Generally, when you start off as a writer, visions of all your original ideas and properties being sold and produced (and now optioned by Hollywood these days!) fill up the dream space. Unless you’re an uber-geek and big fan of some particular property (say, like Star Wars or Walking Dead), you don’t dream of writing someone else’s work. The exception is for comic fans who desperately want to work on Batman or X-men…but that’s a little different…I think.
For those who aren’t quite sure, an adaptation is when one format presents a story previously presented in another format. So, if you buy the Twilight graphic novel, you’re buying an adaptation of the original novel. The graphic novel writer reads the novel, writes a script for the graphic novels based on the content of the novel and boom! Graphic novel adaptation. Adaptations can go all directions in the media: The Ender’s Game movie this past summer was an adaptation of Card’s novel of the same title.
So when I started as a writer, like many, I never said, “I want to be an adapter.” Over time, though, I see that I’ve done quite a few of them. It’s not difficult to see why companies want to do them; after all, what’s more recognizable, an original Roland Mann idea OR an adaptation of a classic Mark Twain book. Yeah—it’s about money. I get it and that’s one of the reasons I’ve enjoyed doing them—because I know folks love Huck Finn like I do!
My first adaptation job came from a time very early in my career. I had established a good working relationship with Tom Mason who was one of the top four dogs at Malibu. I called him and said I’d like more work if he had any. The answer he gave me—which I have since learned is THE standard answer when a freelancer asks that—was he didn’t have anything but would keep me in mind. A week or so later, he called me back and offered me to adapt a B-movie from the 60s into comic form. I jumped on the opportunity because I wanted the work. So, I watched the movie, broke it into three issues as requested—and there ya go! The odd part of this story is that a few months later, Tom called me back and asked if I wanted to do another one: “What?” I asked. “There were two of them?” There wasn’t…I got to make up an original follow-up! It was never published, but they paid me for the work. That work, for those who are deadly curious, was called She Devils On Wheels. Please don’t bother looking it up.
I later did an adaptation of Phillip Wylie’s 1929 Gladiator, which was the inspiration for Superman. Yeah, yeah, some argue that’s not the case, but I’ve read the actual novel and…well, yeah, clearly… Because the publisher wanted to reprint it in Europe, I broke in down in to eight page installments; three installments per issue for six issues. It also was never printed (though somewhere around here I have copies of the art for the first issue).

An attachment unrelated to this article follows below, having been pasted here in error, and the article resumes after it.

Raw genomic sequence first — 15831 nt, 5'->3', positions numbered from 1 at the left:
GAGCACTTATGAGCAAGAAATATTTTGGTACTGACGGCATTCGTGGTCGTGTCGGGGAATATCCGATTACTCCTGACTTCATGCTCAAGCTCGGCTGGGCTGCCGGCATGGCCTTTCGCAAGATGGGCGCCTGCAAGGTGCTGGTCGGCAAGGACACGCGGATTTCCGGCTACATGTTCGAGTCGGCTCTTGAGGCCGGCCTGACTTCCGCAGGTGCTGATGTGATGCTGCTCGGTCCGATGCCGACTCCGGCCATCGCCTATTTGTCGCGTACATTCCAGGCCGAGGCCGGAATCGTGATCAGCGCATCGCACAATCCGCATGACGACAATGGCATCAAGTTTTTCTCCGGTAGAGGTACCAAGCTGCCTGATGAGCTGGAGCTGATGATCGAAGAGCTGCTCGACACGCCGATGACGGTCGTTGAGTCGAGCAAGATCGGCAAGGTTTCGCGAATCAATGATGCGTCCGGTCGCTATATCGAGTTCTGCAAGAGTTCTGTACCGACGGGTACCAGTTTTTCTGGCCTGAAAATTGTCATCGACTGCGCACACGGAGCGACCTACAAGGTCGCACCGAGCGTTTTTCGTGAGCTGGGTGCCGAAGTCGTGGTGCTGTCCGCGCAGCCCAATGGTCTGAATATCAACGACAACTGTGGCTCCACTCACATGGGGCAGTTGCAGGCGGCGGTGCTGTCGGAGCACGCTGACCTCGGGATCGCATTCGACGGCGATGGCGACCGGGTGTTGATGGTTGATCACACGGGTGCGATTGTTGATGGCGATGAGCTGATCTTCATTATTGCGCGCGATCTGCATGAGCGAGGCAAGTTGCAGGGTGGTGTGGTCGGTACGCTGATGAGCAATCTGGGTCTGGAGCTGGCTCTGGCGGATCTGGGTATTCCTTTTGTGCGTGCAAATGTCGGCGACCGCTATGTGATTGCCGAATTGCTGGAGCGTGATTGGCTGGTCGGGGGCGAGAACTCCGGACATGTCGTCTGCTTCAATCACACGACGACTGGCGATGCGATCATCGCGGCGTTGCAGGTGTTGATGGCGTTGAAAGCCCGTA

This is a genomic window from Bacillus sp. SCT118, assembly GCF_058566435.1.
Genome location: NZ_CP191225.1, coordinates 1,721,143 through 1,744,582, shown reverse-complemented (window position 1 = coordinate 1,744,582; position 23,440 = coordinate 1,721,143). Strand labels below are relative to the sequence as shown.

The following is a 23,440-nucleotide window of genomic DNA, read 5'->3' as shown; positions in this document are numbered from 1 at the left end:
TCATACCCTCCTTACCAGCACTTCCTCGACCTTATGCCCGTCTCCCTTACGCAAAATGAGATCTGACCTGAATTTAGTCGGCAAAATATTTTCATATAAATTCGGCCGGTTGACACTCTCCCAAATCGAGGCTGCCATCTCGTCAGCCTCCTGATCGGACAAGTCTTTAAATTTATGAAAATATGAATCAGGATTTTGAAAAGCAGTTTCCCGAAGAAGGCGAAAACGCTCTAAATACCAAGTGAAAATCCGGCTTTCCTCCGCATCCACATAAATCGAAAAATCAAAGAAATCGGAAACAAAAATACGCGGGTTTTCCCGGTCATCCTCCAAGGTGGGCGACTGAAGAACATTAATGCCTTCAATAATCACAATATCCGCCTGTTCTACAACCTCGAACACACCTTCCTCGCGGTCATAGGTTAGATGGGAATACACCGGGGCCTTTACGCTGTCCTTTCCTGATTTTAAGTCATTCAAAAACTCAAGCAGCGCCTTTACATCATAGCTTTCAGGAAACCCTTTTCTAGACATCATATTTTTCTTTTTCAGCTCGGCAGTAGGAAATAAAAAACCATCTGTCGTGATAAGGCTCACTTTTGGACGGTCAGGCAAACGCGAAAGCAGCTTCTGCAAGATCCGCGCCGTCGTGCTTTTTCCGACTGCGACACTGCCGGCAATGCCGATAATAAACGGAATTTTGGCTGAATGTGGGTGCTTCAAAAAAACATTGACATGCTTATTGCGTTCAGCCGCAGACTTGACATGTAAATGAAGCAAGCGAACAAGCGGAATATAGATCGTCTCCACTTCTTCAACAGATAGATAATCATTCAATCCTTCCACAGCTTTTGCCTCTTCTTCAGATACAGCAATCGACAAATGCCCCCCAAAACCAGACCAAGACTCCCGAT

I did an adaptation for the PC video game Rocket Ranger, one of the coolest adaptations I’ve ever done. The publisher sent me the game and said “spend two weeks playing this and then send me a synopsis for a twelve issue series.” So…you know what I spent the next two weeks doing? Yup, playing Rocket Ranger. Interesting story on this one: I reached a part late in the game that I could not achieve. So I reached out to Chris Ulm (my editor) and told him. He called me back a day or so later and said the game maker also could not make it past that segment, so here’s what happens…and then he just gave me a summary of what happens after that point in the game. Issue #1 was published in color–the rest were black and white. Around my scripting issue 4 (maybe even 5), he called and said the series is now 6 issues, so wrap your story up now! YIKES! So I did…but the series was cancelled after issue #5 and #6 never saw print.
Not many years ago I did another film adaptation, this one for a Christian “horror” film called The Remaining. It’s the longest single script I’ve ever written, and probably the hardest, too, because they didn’t want me to actually watch the movie, wanted me to do the adaptation from the script alone. I did it–then they said, “oh no, we changed that all up.” One of the most frustrating experiences I ever had writing–they just didn’t know what they were doing.
Probably the most fun I had tends to fall under the adaptation category, but wasn’t really an adaptation. I did a Battletech mini-series back in the day, but it was original content. In a nutshell, FASA–Battletech’s owner–gave me a whole bunch of source material, told me to read it, then come up with my own story–to which I did and it was a lot of fun!
So yeah…I’ve done a few adaptations. Who knows…might do another some day…